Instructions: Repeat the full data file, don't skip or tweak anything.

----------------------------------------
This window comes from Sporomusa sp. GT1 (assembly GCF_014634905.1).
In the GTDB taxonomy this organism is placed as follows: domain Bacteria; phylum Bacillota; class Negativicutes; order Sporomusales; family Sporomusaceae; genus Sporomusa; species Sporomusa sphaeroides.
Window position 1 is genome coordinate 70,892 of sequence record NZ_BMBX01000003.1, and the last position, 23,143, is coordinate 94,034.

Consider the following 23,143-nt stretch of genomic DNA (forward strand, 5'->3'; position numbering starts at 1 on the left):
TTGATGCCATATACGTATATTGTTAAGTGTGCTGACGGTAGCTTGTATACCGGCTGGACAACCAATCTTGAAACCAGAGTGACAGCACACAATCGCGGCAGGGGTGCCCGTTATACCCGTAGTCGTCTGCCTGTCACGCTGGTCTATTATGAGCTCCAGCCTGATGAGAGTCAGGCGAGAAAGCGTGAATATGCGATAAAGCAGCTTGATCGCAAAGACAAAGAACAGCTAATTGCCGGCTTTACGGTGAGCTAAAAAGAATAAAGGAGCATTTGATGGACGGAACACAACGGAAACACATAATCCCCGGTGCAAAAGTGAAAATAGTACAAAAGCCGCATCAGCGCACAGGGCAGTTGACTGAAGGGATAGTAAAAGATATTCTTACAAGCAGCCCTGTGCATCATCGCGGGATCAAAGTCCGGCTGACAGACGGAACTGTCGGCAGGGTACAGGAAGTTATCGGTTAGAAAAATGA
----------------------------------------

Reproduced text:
This window comes from Sporomusa sp. GT1 (assembly GCF_014634905.1).
In the GTDB taxonomy this organism is placed as follows: domain Bacteria; phylum Bacillota; class Negativicutes; order Sporomusales; family Sporomusaceae; genus Sporomusa; species Sporomusa sphaeroides.
Window position 1 is genome coordinate 70,892 of sequence record NZ_BMBX01000003.1, and the last position, 23,143, is coordinate 94,034.

Consider the following 23,143-nt stretch of genomic DNA (forward strand, 5'->3'; position numbering starts at 1 on the left):
TTGATGCCATATACGTATATTGTTAAGTGTGCTGACGGTAGCTTGTATACCGGCTGGACAACCAATCTTGAAACCAGAGTGACAGCACACAATCGCGGCAGGGGTGCCCGTTATACCCGTAGTCGTCTGCCTGTCACGCTGGTCTATTATGAGCTCCAGCCTGATGAGAGTCAGGCGAGAAAGCGTGAATATGCGATAAAGCAGCTTGATCGCAAAGACAAAGAACAGCTAATTGCCGGCTTTACGGTGAGCTAAAAAGAATAAAGGAGCATTTGATGGACGGAACACAACGGAAACACATAATCCCCGGTGCAAAAGTGAAAATAGTACAAAAGCCGCATCAGCGCACAGGGCAGTTGACTGAAGGGATAGTAAAAGATATTCTTACAAGCAGCCCTGTGCATCATCGCGGGATCAAAGTCCGGCTGACAGACGGAACTGTCGGCAGGGTACAGGAAGTTATCGGTTAGAAAAATGA